Promise keepers? Let's hope Pacers can change their world
When it comes to marketing campaigns, the Indiana Pacers haven't gotten a lot of breaks in recent seasons.
I can still remember 2006, when billboards went up around the city saying, "It's up to us." They weren't out there more than 10 minutes when Stephen Jackson and some other players were involved in an ugly strip-club incident that involved a bit of gunplay.
It's up to us? Actually, it was up to the prosecutor at that point.
So this year, the Pacers marketing folks have come up with "The Promise" -- which sounds like a Nicholas Sparks book. "Protect The Promise," they are saying, and then a handful of Pacers are telling you what those generic promises are. Although I'm concerned when they say, "We promise to play Pacers basketball," which sounds like more of a threat to me.
Better, I guess, than, "Pacers basketball: Where mediocrity happens."
Anyway, all of this got me to thinking about some promises I would like to see fulfilled by the Pacers, and one promise I will make to the Pacers organization:
Promise to be relevant for the first time since The Brawl. Nobody is demanding a winning season. Nobody is saying they have to be a .500 team or even make the playoffs. Just be relevant. Just be interesting. Just be entertaining, the way they were two years ago when they competed in every game, only to lose late.
Last year's first two home games -- losses to Miami and Denver -- were among the more depressing, dispiriting efforts I've seen in my 10 years here. And it never got any better. They were bad and boring -- at least until the last month of the season, when they blew a high lottery choice once again. People in this town are dying for a reason to return to Conseco Fieldhouse. Give them one.
Promise to stay out of trouble. This franchise has done a great job off the court in recent years, only to suffer a setback with the Lance Stephenson mess and Brandon Rush's drug suspension. This city has had enough, and it's unfair to the majority of great guys who've done all the right things for this team.
Promise to stop talking about defense and start playing some.
We heard it again from coach Jim O'Brien on the eve of tonight's preseason opener at Memphis; this team still isn't dedicated to playing NBA-quality defense.
And there's no excuse. This team has a lot better pure athletes than the team that went to the 2000 NBA Finals. But that veteran group knew how to play team defense. This group, still . . . no clue. And yes, Danny Granger, team leader, I'm looking at you.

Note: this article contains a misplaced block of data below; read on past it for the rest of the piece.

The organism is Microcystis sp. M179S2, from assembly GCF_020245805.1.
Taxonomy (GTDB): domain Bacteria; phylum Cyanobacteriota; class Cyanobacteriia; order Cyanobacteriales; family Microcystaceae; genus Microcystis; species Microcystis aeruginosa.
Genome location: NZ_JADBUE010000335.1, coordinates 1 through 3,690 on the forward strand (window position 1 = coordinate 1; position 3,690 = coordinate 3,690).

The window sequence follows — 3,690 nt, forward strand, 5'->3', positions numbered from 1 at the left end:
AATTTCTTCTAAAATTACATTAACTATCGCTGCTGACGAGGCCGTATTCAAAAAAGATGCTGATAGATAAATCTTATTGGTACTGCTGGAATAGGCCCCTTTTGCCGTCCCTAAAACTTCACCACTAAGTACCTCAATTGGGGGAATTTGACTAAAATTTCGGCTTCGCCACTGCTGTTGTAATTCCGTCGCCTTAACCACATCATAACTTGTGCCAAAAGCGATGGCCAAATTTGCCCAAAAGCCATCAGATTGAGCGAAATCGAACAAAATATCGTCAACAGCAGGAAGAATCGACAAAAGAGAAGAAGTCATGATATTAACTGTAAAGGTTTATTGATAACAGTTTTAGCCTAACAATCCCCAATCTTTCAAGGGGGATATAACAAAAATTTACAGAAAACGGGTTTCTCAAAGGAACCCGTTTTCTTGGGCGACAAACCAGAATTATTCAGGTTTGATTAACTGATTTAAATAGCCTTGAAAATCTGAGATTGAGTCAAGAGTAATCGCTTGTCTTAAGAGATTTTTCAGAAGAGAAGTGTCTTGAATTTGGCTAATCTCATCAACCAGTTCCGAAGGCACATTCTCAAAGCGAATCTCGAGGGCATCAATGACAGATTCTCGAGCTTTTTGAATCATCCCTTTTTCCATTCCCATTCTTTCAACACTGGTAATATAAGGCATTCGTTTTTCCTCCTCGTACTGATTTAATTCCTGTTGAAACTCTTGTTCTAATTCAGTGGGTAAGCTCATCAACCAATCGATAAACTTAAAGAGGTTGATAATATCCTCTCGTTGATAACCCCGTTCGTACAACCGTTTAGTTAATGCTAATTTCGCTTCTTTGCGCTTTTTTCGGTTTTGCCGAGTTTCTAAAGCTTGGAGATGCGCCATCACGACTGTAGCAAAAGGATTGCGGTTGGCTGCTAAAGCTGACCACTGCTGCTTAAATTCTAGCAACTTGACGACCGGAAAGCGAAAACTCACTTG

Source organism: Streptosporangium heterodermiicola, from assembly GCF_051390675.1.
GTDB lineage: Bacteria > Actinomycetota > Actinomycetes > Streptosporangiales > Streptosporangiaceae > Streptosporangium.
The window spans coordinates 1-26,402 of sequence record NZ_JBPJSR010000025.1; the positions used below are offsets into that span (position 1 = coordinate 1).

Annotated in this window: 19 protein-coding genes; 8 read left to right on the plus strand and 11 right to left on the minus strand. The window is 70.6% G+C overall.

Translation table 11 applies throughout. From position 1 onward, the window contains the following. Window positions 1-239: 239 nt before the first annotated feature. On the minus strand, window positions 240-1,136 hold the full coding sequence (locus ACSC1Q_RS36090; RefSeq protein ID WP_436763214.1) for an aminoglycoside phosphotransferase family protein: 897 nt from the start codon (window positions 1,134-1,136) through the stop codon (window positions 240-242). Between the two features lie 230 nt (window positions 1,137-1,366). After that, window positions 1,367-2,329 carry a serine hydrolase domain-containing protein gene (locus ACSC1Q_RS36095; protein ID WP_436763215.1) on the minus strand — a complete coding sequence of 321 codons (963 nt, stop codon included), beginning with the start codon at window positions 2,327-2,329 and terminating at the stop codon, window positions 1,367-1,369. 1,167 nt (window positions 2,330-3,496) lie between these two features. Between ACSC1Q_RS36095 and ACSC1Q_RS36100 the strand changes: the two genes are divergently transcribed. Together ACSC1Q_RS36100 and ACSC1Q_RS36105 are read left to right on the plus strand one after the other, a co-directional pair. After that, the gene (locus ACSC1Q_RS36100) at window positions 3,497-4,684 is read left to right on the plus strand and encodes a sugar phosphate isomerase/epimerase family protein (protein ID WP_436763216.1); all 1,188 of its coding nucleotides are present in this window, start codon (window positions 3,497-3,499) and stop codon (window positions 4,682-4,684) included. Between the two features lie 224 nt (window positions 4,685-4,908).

Promise to let Darren Collison be Darren Collison. He is one of the best pick-and-roll point guards in the league, and O'Brien must let Collison initiate the offense off the pick-and-roll. Make your coaching philosophy fit the talent, not the other way around.
Promise to bring back Bowser. I don't think Boomer's ever gotten over it.
Promise to give Roy Hibbert every chance to reach his potential as a top-tier center. O'Brien has said his offense will go through the leaner, meaner Hibbert this season. Let's see him remain true to his word and stay committed to that approach.
And another thing: When the Pacers play against those Euro-centers who play on the perimeter, start and play Hibbert and make the opponent pay for the mismatch on the other end.
Promise to hold Rush accountable for the way he plays. Kindergarten is over. It's past time worrying about his fragile confidence. Either he can cut it or he can't. He says he's ready to atone for having earned a five-game drug suspension. Fine. We're waiting.
Promise to make the starting power forward spot Josh McRoberts' to lose. According to people who watch practice every day, McRoberts has been the team's best player. Let's see what he can do with meaningful minutes.
Promise to let the assistant coaches coach. O'Brien says every year he will give his assistants more of a voice, and every year, his voice ends up being the only one anybody hears.
Nobody doubts who's in charge. Tuesday, he was all over his players, taking them to task for playing soft, for taking dumb shots, for failing to execute plays.
Players, though, get tired of hearing the same things from the same person.
Promise to grow. This franchise has been in a holding pattern in recent years, and for very good reason: It has been locked in salary-cap purgatory, and it's only now starting to get out from under all those onerous contracts.
It's time to start building toward something. If Indiana can establish a foundation of decent, young players, then use its coming salary-cap advantage to make more Collison-like trades or grab a free agent, the Pacers will be a playoff team down the road.
And my promise?
If they fulfill their promises, I promise to get off their case.